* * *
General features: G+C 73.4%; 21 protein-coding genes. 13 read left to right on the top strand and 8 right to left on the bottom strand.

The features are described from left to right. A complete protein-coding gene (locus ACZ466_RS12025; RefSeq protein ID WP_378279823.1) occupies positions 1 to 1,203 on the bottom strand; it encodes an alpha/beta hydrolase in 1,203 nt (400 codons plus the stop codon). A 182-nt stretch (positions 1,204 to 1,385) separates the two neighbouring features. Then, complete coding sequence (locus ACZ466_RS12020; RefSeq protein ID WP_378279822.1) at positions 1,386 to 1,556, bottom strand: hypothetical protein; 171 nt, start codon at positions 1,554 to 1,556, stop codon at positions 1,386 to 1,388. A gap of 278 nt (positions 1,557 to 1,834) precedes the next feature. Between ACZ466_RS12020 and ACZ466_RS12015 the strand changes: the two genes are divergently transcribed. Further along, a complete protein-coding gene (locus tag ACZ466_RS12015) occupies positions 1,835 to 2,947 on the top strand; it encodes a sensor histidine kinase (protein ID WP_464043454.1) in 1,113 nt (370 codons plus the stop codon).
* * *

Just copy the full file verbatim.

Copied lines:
General features: G+C 73.4%; 21 protein-coding genes. 13 read left to right on the top strand and 8 right to left on the bottom strand.

The features are described from left to right. A complete protein-coding gene (locus ACZ466_RS12025; RefSeq protein ID WP_378279823.1) occupies positions 1 to 1,203 on the bottom strand; it encodes an alpha/beta hydrolase in 1,203 nt (400 codons plus the stop codon). A 182-nt stretch (positions 1,204 to 1,385) separates the two neighbouring features. Then, complete coding sequence (locus ACZ466_RS12020; RefSeq protein ID WP_378279822.1) at positions 1,386 to 1,556, bottom strand: hypothetical protein; 171 nt, start codon at positions 1,554 to 1,556, stop codon at positions 1,386 to 1,388. A gap of 278 nt (positions 1,557 to 1,834) precedes the next feature. Between ACZ466_RS12020 and ACZ466_RS12015 the strand changes: the two genes are divergently transcribed. Further along, a complete protein-coding gene (locus tag ACZ466_RS12015) occupies positions 1,835 to 2,947 on the top strand; it encodes a sensor histidine kinase (protein ID WP_464043454.1) in 1,113 nt (370 codons plus the stop codon).